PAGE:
Hutchies’ Chairman Scott Hutchinson holds a Bachelor of Engineering (Civil) which he completed in 1981 at the University of Queensland. He subsequently completed a Master of Business Administration (MBA) in 1986 at the same university after travelling extensively across Europe, North Africa and the UK. Scott attributes his MBA learnings to the success of Hutchies’ flat organisational structure and culture built on empowerment.
Scott entered the family business full time as the fourth generation Hutchinson in 1986 when the company’s turnover was just $6M. He has been Chairman of Hutchinson Builders since 2001, a role he moved into after Greg Quinn was selected as Hutchies’ first non-family Managing Director. Scott was previously Managing Director from 1991 for ten years. Under their direction, Hutchies’ turnover has since grown to $2.8B.
In 2019, Hutchies won Philanthropist of the Year for its support of not-for-profit organisations including AEIOU, Bravehearts, National Association of Women in Construction, YoungCare and many other charities. The award was also attributed to Scott’s urban honey bee initiative which has seen the addition of bee hives across Hutchies’ office rooftops nationally.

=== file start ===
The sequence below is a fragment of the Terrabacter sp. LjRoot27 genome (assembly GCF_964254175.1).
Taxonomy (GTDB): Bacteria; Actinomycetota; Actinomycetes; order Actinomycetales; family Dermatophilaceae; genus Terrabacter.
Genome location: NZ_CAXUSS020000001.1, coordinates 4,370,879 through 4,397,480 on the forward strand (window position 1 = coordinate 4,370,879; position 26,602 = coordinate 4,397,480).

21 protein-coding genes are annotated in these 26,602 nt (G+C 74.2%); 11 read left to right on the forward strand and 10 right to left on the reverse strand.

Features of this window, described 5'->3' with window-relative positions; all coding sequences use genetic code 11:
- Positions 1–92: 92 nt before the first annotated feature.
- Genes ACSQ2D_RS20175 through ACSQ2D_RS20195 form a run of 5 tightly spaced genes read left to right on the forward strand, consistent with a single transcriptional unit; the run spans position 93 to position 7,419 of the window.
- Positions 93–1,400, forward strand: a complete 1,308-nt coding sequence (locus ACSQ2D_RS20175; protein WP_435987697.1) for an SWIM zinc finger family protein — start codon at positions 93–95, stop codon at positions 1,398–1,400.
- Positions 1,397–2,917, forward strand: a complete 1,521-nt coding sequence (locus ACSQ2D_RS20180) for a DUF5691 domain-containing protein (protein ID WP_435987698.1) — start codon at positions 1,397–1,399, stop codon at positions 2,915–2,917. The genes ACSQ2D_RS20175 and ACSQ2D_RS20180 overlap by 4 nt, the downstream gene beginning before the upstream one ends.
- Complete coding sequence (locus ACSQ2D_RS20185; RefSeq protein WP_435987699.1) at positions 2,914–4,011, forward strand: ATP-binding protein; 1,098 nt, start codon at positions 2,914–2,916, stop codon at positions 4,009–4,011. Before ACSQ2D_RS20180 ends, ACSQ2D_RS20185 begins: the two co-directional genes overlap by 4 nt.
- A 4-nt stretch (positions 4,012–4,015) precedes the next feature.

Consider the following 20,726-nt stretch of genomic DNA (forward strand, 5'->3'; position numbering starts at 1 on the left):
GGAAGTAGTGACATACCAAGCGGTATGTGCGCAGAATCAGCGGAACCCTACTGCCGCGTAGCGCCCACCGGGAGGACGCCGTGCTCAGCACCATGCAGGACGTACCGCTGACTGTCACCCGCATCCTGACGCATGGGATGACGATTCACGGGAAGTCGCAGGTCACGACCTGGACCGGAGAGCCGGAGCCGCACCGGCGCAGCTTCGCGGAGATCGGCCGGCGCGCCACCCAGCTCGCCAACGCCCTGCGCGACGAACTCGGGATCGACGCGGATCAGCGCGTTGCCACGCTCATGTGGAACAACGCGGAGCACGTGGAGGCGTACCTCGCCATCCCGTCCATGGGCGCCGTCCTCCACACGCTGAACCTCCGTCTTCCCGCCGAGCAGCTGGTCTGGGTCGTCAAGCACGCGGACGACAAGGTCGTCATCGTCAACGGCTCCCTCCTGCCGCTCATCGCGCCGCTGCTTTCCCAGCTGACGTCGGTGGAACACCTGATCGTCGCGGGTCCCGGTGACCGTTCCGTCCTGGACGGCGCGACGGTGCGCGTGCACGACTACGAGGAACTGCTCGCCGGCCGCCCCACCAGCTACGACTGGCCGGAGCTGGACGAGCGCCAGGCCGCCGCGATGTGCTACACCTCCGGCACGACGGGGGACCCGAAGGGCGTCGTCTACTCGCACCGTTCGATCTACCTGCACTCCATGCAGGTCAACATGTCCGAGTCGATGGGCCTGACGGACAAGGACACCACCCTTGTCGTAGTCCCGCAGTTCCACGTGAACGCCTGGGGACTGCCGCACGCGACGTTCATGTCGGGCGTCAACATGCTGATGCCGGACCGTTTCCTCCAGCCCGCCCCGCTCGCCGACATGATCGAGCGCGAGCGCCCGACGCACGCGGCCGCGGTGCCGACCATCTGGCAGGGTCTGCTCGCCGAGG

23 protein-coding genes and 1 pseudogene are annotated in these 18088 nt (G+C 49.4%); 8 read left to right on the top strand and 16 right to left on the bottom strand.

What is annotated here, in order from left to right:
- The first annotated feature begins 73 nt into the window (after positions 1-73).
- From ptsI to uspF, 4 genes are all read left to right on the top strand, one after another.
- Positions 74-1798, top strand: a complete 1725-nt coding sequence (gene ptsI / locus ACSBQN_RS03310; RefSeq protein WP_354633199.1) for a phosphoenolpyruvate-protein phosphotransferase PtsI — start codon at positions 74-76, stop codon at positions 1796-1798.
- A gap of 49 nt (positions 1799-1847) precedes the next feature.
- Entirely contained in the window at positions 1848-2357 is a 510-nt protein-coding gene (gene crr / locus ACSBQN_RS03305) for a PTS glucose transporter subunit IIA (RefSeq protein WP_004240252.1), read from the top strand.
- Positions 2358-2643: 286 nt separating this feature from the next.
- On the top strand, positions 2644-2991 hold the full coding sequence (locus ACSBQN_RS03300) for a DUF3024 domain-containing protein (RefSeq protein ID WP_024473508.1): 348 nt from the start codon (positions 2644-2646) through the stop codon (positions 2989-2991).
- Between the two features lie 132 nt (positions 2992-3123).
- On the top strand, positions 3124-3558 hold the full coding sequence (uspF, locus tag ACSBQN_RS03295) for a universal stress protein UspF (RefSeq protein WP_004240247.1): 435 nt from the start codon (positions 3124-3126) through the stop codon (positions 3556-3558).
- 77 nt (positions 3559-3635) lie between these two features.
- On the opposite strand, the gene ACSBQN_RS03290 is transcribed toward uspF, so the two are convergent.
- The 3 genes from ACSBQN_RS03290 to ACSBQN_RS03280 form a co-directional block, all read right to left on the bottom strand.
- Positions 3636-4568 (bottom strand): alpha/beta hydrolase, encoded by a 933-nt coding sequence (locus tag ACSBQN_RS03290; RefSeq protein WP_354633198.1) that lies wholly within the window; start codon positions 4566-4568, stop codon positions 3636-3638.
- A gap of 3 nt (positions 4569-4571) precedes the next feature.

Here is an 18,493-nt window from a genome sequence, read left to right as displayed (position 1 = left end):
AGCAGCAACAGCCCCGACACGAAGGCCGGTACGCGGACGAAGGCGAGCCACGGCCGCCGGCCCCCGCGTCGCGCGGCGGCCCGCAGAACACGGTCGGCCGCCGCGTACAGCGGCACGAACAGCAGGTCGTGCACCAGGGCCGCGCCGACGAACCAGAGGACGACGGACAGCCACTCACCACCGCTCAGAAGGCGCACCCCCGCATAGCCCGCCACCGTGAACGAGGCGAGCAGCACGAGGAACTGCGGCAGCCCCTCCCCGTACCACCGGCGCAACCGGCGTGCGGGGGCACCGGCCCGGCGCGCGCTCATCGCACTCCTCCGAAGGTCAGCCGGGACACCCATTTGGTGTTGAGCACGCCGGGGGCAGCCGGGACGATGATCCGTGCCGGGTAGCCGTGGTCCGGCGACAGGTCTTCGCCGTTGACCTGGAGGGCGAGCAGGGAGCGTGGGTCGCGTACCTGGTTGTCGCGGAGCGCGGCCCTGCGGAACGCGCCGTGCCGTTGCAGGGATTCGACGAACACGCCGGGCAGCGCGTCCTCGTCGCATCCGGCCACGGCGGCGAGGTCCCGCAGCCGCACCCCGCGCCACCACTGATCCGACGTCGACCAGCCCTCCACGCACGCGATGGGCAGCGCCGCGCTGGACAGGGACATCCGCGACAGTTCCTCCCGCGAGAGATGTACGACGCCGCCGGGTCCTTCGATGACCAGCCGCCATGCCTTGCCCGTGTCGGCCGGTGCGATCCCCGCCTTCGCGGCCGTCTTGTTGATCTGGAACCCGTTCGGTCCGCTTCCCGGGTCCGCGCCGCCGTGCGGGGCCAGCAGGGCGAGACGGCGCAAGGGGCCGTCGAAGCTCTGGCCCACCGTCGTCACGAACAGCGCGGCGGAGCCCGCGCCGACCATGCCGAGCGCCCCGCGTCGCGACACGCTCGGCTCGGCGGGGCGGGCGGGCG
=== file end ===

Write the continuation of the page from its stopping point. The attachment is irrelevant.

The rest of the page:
Hutchies also won the Queensland Government’s 2020 Business Reconciliation Award for its work developing Statim Yaga, an indigenous employment initiative which has so far trained and employed over 500 First Australians. It has also previously twice won the Australian Training Awards’ Large Employer of the Year for other training achievements and programs.
Scott’s personal interest is in preserving Brisbane’s live music scene and this is where Hutchies’ philanthropic contribution has been substantial and significant for the region.
Inner city live music venues across the world are in crisis as the value of land increases leading to their purchase and demolition to make way for residential high rise. This means venues end up on the edge of town, isolated and clinical. Hutchies has bought inner city high rise sites and built music venues which has kept Brisbane music alive. These purchases were not at all commercial.
The most significant of these is The Fortitude Music Hall which now anchors Fortitude Valley’s live music precinct and importantly replaces the legendary Festival Hall which was demolished in 2003 for a high rise residential project.
Scott was on the board of QMusic from 2005 to 2017 and has since been named its official Patron. Over the years he has also sponsored and supported young bands and music festivals throughout Queensland.
Scott also owns Brisbane icon Rock and Roll George’s car which is now proudly exhibited in the Queensland Museum. He commissioned a drivable replica of how it looked in the 1970s to further pay homage to George’s memory.